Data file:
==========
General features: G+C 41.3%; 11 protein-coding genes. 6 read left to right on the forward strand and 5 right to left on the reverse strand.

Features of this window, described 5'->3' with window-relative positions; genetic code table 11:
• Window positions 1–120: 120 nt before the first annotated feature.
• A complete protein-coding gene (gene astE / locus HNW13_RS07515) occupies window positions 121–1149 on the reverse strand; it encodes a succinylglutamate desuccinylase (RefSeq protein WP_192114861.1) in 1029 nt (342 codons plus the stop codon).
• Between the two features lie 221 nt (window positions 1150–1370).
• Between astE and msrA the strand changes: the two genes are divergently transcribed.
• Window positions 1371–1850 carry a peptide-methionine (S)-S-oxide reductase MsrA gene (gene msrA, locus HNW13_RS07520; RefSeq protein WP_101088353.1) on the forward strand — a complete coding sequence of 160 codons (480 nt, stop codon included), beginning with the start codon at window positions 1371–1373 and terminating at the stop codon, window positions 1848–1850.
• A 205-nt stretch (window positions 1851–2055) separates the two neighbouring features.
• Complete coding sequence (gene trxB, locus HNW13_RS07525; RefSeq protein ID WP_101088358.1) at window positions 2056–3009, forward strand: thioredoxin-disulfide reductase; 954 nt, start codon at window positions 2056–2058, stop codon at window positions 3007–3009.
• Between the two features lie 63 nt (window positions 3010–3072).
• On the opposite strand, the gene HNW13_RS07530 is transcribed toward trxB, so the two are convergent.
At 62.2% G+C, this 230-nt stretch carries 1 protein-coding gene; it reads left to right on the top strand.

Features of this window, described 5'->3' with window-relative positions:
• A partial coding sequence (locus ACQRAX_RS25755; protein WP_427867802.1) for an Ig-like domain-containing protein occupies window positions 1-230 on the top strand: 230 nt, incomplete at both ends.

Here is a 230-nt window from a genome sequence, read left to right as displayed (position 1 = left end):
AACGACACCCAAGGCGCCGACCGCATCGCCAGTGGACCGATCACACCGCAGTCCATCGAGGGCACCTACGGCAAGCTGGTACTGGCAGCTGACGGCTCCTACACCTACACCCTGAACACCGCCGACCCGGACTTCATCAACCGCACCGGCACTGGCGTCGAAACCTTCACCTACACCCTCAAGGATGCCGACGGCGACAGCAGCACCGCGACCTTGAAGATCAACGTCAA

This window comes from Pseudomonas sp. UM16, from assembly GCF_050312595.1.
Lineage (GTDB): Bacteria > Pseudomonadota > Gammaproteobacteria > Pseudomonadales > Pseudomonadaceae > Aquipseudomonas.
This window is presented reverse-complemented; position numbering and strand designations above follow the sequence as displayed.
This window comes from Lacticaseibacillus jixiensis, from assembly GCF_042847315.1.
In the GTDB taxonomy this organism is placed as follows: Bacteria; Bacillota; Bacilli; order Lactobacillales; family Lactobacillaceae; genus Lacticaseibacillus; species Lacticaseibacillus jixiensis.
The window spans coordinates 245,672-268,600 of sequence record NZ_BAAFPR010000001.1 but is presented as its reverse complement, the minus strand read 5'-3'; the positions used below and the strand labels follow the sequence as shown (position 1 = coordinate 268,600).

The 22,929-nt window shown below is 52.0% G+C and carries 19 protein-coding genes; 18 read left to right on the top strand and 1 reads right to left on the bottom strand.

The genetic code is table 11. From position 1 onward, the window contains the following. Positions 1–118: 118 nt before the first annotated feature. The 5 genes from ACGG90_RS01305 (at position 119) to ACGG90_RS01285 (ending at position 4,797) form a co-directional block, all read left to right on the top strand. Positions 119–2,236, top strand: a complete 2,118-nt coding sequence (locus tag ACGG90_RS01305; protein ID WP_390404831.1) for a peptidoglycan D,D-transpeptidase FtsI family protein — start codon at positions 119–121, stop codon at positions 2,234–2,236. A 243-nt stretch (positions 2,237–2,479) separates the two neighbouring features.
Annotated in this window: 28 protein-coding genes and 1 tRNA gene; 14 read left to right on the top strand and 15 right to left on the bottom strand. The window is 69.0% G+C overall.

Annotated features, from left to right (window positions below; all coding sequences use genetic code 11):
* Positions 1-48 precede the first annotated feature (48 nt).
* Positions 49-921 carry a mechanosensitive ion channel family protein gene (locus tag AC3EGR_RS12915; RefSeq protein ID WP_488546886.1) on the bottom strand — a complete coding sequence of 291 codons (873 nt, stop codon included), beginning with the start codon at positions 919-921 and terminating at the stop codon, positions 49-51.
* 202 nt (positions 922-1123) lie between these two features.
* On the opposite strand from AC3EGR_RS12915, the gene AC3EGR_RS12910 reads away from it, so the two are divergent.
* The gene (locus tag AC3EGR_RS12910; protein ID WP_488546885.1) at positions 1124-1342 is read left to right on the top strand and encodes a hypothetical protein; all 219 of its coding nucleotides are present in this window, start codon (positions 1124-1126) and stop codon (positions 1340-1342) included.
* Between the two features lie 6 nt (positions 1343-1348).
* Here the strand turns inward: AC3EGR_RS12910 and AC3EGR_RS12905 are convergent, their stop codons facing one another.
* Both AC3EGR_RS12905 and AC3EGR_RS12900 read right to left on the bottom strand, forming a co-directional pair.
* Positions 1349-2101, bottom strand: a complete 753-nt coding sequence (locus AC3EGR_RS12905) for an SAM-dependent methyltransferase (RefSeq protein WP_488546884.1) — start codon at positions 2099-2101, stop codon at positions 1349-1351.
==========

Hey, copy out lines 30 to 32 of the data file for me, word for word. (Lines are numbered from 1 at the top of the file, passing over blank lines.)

* On the opposite strand from AC3EGR_RS12915, the gene AC3EGR_RS12910 reads away from it, so the two are divergent.
* The gene (locus tag AC3EGR_RS12910; protein ID WP_488546885.1) at positions 1124-1342 is read left to right on the top strand and encodes a hypothetical protein; all 219 of its coding nucleotides are present in this window, start codon (positions 1124-1126) and stop codon (positions 1340-1342) included.
* Between the two features lie 6 nt (positions 1343-1348).